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Tom Orange

CULLEN, COUNTEE (1903-1946) Coun-tee Cullen was a central figure in the harlem renaissance in the 1920s and one of this period's finest practioners of lyric poetry. Publishing his first volume of poetry, Color, with Harper & Brothers in 1925, Cullen was one of the most promising and popular young African-American writers to emerge during an era that produced such writers as Langston hughes and Jean toomer.

Cullen's poetry is known for its formal lyricism influenced by the romantics, religious concerns, and, notwithstanding the author's declarations otherwise, racial themes. Although he differed with his peers, such as Hughes, over the relationship of racial identity to poetry (a view articulated in Caroling Dusk, the 1927 anthology of African-American poetry that he edited), racial matters figure prominently in many of his best-known works.

Cullen was adopted as a child by Reverend Frederick Cullen, an activist Harlem pastor, and Carolyn Belle Cullen. After writing a senior thesis on Edna St. vincent MILLAY and graduating Phi Beta Kappa from New York University, he continued his studies at Harvard, where he received an M.A. in 1926. During his undergraduate years, the literary prodigy won the Witter Bynner Poetry Award and prestigious contests sponsored by Crisis, Opportunity, Palms, and Poetry magazines. According to many people who knew Cullen, the Harlem social event of the decade was his 1928 wedding to Yolande DuBois, the only child of the era's leading intellectual and activist, W. E. B. DuBois. A few years after their 1930 divorce, Cullen began teaching French at Frederick Douglass Junior High School, where he worked until his untimely death.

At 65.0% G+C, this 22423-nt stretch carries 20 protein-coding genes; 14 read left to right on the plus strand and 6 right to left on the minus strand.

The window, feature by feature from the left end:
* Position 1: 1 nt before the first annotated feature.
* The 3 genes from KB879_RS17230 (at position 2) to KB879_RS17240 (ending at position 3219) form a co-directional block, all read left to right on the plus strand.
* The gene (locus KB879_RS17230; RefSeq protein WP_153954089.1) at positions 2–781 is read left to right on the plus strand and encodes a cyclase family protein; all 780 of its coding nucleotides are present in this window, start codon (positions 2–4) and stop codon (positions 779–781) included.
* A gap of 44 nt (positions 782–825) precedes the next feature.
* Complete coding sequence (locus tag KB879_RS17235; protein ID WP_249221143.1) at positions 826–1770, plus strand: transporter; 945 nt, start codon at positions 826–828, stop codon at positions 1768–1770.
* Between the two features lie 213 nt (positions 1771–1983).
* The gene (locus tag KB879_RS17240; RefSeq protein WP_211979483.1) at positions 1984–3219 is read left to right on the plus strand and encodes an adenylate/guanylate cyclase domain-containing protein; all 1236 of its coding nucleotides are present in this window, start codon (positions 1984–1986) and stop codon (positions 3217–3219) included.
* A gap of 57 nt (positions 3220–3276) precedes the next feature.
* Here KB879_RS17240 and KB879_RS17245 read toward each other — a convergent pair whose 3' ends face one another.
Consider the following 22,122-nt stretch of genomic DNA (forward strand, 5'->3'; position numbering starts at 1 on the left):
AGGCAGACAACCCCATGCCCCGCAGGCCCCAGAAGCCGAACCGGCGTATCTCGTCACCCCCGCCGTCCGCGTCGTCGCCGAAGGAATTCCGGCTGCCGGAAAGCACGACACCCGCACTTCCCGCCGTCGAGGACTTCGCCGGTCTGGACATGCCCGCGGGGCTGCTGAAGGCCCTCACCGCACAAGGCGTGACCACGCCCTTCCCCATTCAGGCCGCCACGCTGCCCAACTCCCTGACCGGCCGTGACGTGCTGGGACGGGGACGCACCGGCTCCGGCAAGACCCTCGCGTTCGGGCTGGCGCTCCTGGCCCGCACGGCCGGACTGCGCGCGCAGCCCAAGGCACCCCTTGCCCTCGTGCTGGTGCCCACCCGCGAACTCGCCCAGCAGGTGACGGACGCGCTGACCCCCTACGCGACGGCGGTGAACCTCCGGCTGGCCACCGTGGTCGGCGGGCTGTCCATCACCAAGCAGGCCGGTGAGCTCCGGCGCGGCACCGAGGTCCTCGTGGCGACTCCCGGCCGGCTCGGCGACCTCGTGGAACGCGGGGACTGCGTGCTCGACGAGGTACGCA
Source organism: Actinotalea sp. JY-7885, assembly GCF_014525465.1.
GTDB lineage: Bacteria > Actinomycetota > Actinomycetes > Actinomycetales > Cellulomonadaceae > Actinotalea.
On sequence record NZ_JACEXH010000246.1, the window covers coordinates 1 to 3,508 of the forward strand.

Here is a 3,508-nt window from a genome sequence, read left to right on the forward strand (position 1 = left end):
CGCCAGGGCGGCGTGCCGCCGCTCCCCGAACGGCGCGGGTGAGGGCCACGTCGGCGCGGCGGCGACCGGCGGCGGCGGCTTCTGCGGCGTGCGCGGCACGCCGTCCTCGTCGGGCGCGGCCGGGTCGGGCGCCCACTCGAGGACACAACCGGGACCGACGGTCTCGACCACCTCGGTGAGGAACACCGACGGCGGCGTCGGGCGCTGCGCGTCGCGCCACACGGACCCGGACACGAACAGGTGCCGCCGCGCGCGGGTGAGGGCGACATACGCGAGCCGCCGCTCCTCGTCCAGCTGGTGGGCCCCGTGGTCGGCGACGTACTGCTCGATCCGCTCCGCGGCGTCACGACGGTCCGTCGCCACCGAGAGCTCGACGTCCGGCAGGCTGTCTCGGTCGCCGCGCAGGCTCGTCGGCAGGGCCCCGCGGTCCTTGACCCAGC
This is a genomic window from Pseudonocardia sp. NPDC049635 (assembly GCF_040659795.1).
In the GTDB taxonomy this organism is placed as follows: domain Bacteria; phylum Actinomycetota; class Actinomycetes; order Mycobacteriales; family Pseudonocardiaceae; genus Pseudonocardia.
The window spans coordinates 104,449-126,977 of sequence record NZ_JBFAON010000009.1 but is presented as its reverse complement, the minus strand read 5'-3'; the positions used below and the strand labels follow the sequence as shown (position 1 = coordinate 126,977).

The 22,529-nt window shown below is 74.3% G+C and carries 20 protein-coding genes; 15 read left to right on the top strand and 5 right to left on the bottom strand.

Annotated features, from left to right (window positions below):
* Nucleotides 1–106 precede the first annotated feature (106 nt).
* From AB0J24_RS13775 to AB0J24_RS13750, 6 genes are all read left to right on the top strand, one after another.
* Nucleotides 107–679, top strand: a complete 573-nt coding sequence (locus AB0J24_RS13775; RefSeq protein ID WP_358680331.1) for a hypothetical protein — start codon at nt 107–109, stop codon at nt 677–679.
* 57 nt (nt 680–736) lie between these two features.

The poet's dilemma concludes his oft-cited sonnet "Yet Do I Marvel" (1925): "Yet do I marvel at this curious thing: / To make a poet black and bid him sing!" "heritage" (1925), one of the longer works in Color, emphasizes the challenges posed by its query, "What is Africa to me?" In the widely anthologized "Incident" (1925), Cullen moves from a single to a double to a triple rhyme over the course of the poem's three ballad stanzas. He extends the iambic trimeters of the second and third quatrains by one syllable, using feminine or light endings. This method gives the work a strong, unpretentious rhythm that suits the poem's recollection of a childhood incident when a boy in Baltimore returned the narrator's smile with a racist epithet.

Like "Incident," "The Black Christ" (1929) turns on a racial insult. In rhymed couplets accented by periodic triplets, Cullen explores Christianity and racism, forces that the first line of the poem labels "God's glory and my country's shame," by equating crucifixion with lynching. The skillful application of formal mastery to unique thematic concerns characterizes Cullen's lyric achievements.

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